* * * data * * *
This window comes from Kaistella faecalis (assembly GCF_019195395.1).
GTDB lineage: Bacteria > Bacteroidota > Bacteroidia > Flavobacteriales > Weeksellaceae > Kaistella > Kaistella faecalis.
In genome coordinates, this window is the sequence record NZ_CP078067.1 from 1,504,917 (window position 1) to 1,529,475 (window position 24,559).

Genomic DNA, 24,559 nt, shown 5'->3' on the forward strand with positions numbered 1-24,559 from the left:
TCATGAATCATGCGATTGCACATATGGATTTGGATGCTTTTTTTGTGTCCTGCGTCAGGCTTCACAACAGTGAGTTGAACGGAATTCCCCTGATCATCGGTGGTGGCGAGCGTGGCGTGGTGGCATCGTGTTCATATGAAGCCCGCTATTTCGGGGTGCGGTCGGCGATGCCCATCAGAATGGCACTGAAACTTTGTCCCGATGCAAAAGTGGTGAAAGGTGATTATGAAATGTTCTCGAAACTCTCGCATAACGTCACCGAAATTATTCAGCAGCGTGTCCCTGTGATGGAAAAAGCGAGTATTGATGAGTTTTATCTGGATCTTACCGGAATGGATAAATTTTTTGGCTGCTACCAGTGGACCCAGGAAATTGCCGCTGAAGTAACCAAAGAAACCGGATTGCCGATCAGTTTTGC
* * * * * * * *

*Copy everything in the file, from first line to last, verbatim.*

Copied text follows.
This window comes from Kaistella faecalis (assembly GCF_019195395.1).
GTDB lineage: Bacteria > Bacteroidota > Bacteroidia > Flavobacteriales > Weeksellaceae > Kaistella > Kaistella faecalis.
In genome coordinates, this window is the sequence record NZ_CP078067.1 from 1,504,917 (window position 1) to 1,529,475 (window position 24,559).

Genomic DNA, 24,559 nt, shown 5'->3' on the forward strand with positions numbered 1-24,559 from the left:
TCATGAATCATGCGATTGCACATATGGATTTGGATGCTTTTTTTGTGTCCTGCGTCAGGCTTCACAACAGTGAGTTGAACGGAATTCCCCTGATCATCGGTGGTGGCGAGCGTGGCGTGGTGGCATCGTGTTCATATGAAGCCCGCTATTTCGGGGTGCGGTCGGCGATGCCCATCAGAATGGCACTGAAACTTTGTCCCGATGCAAAAGTGGTGAAAGGTGATTATGAAATGTTCTCGAAACTCTCGCATAACGTCACCGAAATTATTCAGCAGCGTGTCCCTGTGATGGAAAAAGCGAGTATTGATGAGTTTTATCTGGATCTTACCGGAATGGATAAATTTTTTGGCTGCTACCAGTGGACCCAGGAAATTGCCGCTGAAGTAACCAAAGAAACCGGATTGCCGATCAGTTTTGC